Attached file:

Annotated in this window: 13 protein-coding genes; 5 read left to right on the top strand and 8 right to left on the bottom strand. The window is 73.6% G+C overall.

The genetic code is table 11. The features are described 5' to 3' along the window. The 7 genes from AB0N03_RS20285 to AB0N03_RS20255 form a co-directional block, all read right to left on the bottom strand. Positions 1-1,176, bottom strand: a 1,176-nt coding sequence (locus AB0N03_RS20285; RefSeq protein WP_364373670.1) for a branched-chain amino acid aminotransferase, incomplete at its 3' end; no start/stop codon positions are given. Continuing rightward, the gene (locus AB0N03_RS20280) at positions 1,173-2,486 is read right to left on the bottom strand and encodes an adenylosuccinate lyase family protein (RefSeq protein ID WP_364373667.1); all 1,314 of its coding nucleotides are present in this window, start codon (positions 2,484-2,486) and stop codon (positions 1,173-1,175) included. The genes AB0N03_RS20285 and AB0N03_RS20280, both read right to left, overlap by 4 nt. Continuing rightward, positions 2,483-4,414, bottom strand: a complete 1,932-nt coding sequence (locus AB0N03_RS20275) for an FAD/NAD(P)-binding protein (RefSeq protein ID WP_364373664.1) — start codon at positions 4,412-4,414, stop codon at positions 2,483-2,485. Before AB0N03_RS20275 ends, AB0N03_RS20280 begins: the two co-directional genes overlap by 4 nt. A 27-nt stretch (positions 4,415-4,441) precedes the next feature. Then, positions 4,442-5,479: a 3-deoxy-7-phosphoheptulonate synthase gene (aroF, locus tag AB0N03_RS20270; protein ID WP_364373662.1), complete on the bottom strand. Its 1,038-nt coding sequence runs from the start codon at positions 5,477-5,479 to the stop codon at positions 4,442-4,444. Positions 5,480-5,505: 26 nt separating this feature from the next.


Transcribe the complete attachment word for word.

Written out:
Annotated in this window: 13 protein-coding genes; 5 read left to right on the top strand and 8 right to left on the bottom strand. The window is 73.6% G+C overall.

The genetic code is table 11. The features are described 5' to 3' along the window. The 7 genes from AB0N03_RS20285 to AB0N03_RS20255 form a co-directional block, all read right to left on the bottom strand. Positions 1-1,176, bottom strand: a 1,176-nt coding sequence (locus AB0N03_RS20285; RefSeq protein WP_364373670.1) for a branched-chain amino acid aminotransferase, incomplete at its 3' end; no start/stop codon positions are given. Continuing rightward, the gene (locus AB0N03_RS20280) at positions 1,173-2,486 is read right to left on the bottom strand and encodes an adenylosuccinate lyase family protein (RefSeq protein ID WP_364373667.1); all 1,314 of its coding nucleotides are present in this window, start codon (positions 2,484-2,486) and stop codon (positions 1,173-1,175) included. The genes AB0N03_RS20285 and AB0N03_RS20280, both read right to left, overlap by 4 nt. Continuing rightward, positions 2,483-4,414, bottom strand: a complete 1,932-nt coding sequence (locus AB0N03_RS20275) for an FAD/NAD(P)-binding protein (RefSeq protein ID WP_364373664.1) — start codon at positions 4,412-4,414, stop codon at positions 2,483-2,485. Before AB0N03_RS20275 ends, AB0N03_RS20280 begins: the two co-directional genes overlap by 4 nt. A 27-nt stretch (positions 4,415-4,441) precedes the next feature. Then, positions 4,442-5,479: a 3-deoxy-7-phosphoheptulonate synthase gene (aroF, locus tag AB0N03_RS20270; protein ID WP_364373662.1), complete on the bottom strand. Its 1,038-nt coding sequence runs from the start codon at positions 5,477-5,479 to the stop codon at positions 4,442-4,444. Positions 5,480-5,505: 26 nt separating this feature from the next.